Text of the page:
Compensation of gradient related effects when using capillary liquid chromatography and inductively coupled plasma mass spectrometry for the absolute quantification of phosphorylated peptides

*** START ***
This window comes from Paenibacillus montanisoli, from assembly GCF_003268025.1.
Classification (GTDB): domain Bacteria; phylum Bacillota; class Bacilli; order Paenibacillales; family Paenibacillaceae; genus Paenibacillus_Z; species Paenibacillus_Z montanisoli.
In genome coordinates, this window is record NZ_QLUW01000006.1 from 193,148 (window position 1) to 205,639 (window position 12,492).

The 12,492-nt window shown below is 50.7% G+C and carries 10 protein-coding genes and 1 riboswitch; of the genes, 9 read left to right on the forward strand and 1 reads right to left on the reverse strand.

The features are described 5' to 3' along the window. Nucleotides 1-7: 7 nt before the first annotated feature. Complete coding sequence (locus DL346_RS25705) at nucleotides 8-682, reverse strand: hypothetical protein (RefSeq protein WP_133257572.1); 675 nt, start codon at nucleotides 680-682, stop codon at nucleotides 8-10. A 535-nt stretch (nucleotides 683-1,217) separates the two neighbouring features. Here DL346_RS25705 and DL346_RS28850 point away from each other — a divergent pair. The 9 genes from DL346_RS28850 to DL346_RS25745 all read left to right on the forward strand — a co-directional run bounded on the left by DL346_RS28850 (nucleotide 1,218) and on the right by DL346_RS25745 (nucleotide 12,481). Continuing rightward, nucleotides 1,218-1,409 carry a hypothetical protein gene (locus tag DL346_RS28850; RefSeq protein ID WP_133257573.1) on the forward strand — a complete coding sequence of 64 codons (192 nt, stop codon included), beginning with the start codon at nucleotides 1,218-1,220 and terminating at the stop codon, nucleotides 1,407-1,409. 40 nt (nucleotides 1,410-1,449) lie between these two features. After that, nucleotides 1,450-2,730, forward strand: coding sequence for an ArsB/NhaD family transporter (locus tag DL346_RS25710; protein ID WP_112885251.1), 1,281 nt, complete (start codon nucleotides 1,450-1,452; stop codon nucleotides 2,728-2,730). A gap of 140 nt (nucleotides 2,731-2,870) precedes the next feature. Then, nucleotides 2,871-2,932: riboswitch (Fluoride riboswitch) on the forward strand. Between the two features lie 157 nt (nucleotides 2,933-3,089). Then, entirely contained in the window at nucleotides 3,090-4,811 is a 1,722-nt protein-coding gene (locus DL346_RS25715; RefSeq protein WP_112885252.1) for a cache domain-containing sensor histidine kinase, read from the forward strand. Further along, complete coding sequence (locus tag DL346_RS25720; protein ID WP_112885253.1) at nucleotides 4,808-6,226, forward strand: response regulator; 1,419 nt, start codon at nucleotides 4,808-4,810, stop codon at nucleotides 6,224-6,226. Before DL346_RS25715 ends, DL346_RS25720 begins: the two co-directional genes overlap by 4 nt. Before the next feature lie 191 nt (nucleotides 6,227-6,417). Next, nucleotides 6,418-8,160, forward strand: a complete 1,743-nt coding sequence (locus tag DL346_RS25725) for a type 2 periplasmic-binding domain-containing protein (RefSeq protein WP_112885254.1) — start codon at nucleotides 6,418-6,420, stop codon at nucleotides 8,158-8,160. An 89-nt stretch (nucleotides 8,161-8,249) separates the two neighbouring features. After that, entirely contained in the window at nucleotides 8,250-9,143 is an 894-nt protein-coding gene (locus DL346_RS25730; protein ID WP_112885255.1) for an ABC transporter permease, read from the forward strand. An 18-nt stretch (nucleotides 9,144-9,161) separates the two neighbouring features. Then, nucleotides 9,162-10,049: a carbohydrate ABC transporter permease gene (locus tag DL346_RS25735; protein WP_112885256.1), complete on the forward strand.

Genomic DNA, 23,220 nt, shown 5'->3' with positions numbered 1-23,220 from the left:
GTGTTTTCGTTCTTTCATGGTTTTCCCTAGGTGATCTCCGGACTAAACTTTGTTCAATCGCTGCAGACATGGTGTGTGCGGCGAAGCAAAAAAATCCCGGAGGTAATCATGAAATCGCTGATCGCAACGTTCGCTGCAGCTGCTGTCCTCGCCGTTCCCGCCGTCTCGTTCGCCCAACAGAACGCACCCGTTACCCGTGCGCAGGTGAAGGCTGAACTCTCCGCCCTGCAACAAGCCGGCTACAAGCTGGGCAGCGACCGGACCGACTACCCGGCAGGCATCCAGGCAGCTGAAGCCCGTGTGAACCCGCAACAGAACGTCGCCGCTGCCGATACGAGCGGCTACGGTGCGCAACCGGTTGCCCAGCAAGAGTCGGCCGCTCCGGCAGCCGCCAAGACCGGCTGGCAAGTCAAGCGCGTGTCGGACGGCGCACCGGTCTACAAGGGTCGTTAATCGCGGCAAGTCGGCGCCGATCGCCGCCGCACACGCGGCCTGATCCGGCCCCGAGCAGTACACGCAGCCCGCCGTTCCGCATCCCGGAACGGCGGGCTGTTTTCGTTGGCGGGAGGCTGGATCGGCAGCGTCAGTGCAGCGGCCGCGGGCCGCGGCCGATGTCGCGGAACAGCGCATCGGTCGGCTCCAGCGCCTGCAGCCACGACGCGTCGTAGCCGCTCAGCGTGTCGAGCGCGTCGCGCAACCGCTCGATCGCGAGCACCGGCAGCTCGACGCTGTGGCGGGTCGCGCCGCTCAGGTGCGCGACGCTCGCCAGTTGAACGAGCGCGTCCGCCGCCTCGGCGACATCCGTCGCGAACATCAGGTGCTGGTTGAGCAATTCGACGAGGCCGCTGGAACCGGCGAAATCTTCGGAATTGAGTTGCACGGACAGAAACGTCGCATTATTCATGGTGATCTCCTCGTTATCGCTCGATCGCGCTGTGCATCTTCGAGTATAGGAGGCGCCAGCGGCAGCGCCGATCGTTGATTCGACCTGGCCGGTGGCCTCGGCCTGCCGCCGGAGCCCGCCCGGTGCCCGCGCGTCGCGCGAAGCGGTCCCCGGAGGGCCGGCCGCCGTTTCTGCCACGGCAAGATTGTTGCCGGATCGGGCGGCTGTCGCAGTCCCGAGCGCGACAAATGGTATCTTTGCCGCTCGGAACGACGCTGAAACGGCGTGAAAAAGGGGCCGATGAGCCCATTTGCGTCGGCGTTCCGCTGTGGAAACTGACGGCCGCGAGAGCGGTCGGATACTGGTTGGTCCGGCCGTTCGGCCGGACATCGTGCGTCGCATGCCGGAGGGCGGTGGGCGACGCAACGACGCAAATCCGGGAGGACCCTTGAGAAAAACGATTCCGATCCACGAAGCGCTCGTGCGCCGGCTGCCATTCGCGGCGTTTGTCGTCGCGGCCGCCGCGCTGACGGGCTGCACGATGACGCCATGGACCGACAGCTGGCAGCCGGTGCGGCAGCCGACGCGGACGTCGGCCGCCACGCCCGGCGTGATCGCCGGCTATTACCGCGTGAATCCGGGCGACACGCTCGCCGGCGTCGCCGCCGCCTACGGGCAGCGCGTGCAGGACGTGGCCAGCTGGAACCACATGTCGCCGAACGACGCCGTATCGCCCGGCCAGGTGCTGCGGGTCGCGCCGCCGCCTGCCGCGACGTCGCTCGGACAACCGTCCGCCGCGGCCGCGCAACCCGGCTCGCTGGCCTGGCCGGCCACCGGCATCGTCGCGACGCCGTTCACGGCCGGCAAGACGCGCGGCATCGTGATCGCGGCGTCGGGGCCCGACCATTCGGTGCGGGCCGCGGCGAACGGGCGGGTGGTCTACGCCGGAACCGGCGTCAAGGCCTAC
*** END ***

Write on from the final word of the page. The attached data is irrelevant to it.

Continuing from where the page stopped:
The application of reversed phase liquid chromatography (RP-LC) hyphenated to inductively coupled plasma mass spectrometry (ICP-MS) for the accurate quantification of bio-molecules via covalently bound hetero atoms such as phosphorus is restricted, due to the known effects of increasing amounts of organic solvents on the ionization behavior of certain elements. An approach for the compensation of variations in the elemental response, due to changes in the solvent composition during the RP gradient separation of phosphorylated peptides is described, which includes the application of a second, matched reversed gradient, that is mixed post-column with the RP column outflow before entering the LC–ICP-MS interface. The experimental design allows the application of gradient separations, while the element-specific detection is carried out under isocratic conditions with a constant organic solvent intake into the plasma. A constant elemental response is a general pre-requisite for the application of ICP-MS for the absolute quantification of peptides via their hetero atom content, especially when no corresponding high purity standards are available or natural mono-isotopic hetero element tags are utilized. As complementary technique LC–electrospray ionization linear ion trap mass spectrometry (ESI-QTRAP-MS) has been used for peptide identification and to elucidate their phosphorus stoichiometry. Highly reproducible separations have been obtained with retention time and peak area RSDs of 0.05% and 7.6% (n = 6), respectively. Detection limits for phosphorus of 6 μg L−1 (6 pg absolute), have been realized, which corresponds to approximately 200 fmol of an average molecular weight, singly phosphorylated peptide. In addition an automatic routine for flow injection analysis (FIA) at the end of each chromatographic separation has been developed, to calibrate each chromatographic separation, which allows absolute quantification of the separated species, whenever their tag stoichiometry is known. Phosphorylated peptides as well as tryptic protein digests have been used as model compounds for method development and to demonstrate the applicability of the proposed setup for phosphopeptide quantification on the basis of simple inorganic phosphorus standards.
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